Never-Ending and Relentless
There are times where I wished we had a formal “breakup.” I want to be mad at you. I want to yell, scream, and throw things at you. I want to “hate you!" I want something to make it easier for me to “get over you.”
Do you know how often I fantasize about this?! In my mind, I play and replay the image of us fighting, screaming, and throwing things at each other over and over again in an indefinite loop. I want to be able to say, “What an A**hole, I can’t believe I wasted 14+ years of my life with this guy!!” Wouldn’t it be so much easier to look forward and move onwards if this was really the case??? I just want some “closure,” some sort of ending that I can understand and accept that makes sense to me. No story can end without a conclusion or ending. Apparently, a sudden and unexplainable death isn’t a conclusion or ending I can accept or even begin to fathom as the ending to our story.
There’s a song that Lady Gaga sang from A Star is Born called “I’ll Never Love Again,” where she opens the song with the below lyrics:
Wish I could, I could've said goodbye
I would've said what I wanted to
Maybe even cried for you
If I knew it would be the last time
I would've broke my heart in two
Tryna save a part of you
When I heard this song for the first time, I started to cry uncontrollably. It was like the song was written just for me. If only I knew that day was our last time together, I would have told you so many things. I would have told you how much I love you. How I don’t want you to leave. How I can’t imagine a world or a life without you. How I can’t live without you. How your absence would be so big and deep, an emptiness so vast that I still haven’t found the bottom yet. I keep falling and falling further into the abyss, and there's no end or bottom to this darkness and pain.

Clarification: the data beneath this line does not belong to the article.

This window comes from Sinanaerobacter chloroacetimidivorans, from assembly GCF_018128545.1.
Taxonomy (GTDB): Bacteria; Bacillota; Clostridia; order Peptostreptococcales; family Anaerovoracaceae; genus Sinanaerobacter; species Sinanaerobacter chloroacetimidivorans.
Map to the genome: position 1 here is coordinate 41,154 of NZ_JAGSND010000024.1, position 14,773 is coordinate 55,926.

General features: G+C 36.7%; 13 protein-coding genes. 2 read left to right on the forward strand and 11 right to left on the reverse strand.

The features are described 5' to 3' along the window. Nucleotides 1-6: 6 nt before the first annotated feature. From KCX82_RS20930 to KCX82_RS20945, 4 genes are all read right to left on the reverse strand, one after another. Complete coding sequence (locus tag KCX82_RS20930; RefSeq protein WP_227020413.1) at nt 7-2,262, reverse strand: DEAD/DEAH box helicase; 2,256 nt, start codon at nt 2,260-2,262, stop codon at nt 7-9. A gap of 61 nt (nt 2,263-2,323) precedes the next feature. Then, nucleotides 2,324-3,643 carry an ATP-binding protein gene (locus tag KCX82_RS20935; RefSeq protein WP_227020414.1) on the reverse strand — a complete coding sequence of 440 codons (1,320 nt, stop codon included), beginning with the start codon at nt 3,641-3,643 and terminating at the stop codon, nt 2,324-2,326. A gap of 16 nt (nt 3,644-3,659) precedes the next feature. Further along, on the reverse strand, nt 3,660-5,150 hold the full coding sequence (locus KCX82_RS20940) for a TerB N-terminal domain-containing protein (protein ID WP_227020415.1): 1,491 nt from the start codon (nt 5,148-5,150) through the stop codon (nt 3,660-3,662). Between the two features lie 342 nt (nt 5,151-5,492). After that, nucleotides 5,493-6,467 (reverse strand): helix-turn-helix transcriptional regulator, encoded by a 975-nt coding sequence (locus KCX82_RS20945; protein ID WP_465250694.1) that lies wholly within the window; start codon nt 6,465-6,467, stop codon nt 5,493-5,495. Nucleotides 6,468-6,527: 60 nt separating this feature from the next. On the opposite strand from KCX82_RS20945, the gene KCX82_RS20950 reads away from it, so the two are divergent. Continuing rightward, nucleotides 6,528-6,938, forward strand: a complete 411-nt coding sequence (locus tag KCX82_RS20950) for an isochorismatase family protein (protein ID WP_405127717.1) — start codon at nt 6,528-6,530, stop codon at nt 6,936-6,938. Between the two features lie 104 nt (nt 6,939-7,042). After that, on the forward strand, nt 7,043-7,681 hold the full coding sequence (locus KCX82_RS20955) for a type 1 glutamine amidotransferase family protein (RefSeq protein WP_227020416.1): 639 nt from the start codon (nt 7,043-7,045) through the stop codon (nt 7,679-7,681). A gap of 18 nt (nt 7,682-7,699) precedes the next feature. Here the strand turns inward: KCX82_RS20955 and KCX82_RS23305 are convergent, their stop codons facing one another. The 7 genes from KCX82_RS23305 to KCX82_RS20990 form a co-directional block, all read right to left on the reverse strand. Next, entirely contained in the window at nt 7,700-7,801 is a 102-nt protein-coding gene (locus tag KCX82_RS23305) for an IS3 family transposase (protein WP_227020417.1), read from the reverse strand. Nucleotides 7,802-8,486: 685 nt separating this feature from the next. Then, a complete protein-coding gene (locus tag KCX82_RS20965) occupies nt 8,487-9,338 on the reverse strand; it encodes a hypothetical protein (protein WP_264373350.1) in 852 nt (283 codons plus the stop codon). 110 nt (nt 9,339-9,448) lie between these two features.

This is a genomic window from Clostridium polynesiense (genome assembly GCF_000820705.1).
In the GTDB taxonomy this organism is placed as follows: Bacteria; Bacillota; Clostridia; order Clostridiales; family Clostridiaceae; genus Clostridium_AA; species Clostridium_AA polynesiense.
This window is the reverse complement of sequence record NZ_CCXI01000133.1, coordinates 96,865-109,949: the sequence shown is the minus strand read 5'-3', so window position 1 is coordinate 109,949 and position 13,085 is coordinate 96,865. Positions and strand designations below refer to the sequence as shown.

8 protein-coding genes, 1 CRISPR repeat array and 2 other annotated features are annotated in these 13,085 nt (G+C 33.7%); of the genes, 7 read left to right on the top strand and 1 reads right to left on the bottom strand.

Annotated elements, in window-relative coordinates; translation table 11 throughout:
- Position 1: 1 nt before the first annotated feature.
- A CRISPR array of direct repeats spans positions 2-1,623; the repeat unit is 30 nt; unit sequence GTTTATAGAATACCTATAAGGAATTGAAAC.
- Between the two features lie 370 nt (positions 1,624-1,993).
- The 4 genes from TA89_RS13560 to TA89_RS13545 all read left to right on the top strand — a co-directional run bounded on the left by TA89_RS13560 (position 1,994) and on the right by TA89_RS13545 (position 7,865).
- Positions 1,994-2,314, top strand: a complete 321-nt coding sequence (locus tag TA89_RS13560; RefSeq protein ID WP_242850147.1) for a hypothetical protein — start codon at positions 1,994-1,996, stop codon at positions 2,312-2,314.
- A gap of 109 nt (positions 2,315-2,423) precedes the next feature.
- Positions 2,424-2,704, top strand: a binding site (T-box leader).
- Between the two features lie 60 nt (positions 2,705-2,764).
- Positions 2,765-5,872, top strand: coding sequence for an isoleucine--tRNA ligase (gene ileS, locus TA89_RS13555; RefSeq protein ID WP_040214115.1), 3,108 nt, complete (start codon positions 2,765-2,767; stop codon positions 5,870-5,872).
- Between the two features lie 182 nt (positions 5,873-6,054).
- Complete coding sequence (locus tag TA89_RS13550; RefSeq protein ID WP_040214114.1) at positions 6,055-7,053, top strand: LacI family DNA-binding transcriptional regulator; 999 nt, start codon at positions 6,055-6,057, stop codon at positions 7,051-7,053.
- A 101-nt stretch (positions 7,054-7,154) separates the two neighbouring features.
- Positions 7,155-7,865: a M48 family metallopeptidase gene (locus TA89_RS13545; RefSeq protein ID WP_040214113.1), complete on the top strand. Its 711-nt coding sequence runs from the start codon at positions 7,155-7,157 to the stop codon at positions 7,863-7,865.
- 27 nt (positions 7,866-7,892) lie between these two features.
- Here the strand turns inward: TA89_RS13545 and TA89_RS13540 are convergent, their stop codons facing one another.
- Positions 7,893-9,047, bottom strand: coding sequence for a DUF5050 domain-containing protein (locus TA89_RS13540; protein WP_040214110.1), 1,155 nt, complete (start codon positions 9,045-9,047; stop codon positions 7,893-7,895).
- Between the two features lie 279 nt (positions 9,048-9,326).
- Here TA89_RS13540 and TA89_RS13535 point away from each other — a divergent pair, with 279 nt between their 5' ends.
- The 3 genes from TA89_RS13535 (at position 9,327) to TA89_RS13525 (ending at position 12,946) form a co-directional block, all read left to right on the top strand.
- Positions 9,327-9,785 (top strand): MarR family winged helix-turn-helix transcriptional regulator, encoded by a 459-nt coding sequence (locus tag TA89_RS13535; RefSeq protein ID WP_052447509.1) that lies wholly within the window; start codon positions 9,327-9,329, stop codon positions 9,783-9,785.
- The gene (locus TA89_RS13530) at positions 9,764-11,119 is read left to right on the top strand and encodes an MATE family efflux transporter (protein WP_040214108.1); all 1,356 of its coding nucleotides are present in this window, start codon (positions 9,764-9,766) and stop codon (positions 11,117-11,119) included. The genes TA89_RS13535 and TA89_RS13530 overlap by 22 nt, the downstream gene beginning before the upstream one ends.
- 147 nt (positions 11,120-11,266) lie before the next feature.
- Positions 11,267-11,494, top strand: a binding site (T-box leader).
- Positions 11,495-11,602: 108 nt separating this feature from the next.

There are days where I still wake up and I can’t believe this is my life. There are days where I wish I can hear your voice. I want to feel your touch. I want to see your face. You don’t know how much my heart aches when I think about us and about how we never got to say goodbye. How can this really be our ending?! How can we really end like this?! Then the pain and heartache turn into anger because I hate you for leaving me. I hate you for doing this to me. I hate that you left and I’m stuck to deal with the aftermath all by myself. I want to scream and yell at you. I want to call you names and throw things at you. I want to hate you. I want to have a breakup ending that I can understand. I want to have a “closure” that I can accept. I want to know that I can get through this. I want to know that I have the strength and courage to keep living and being open to everything that life has to offer me – even if it’s without you.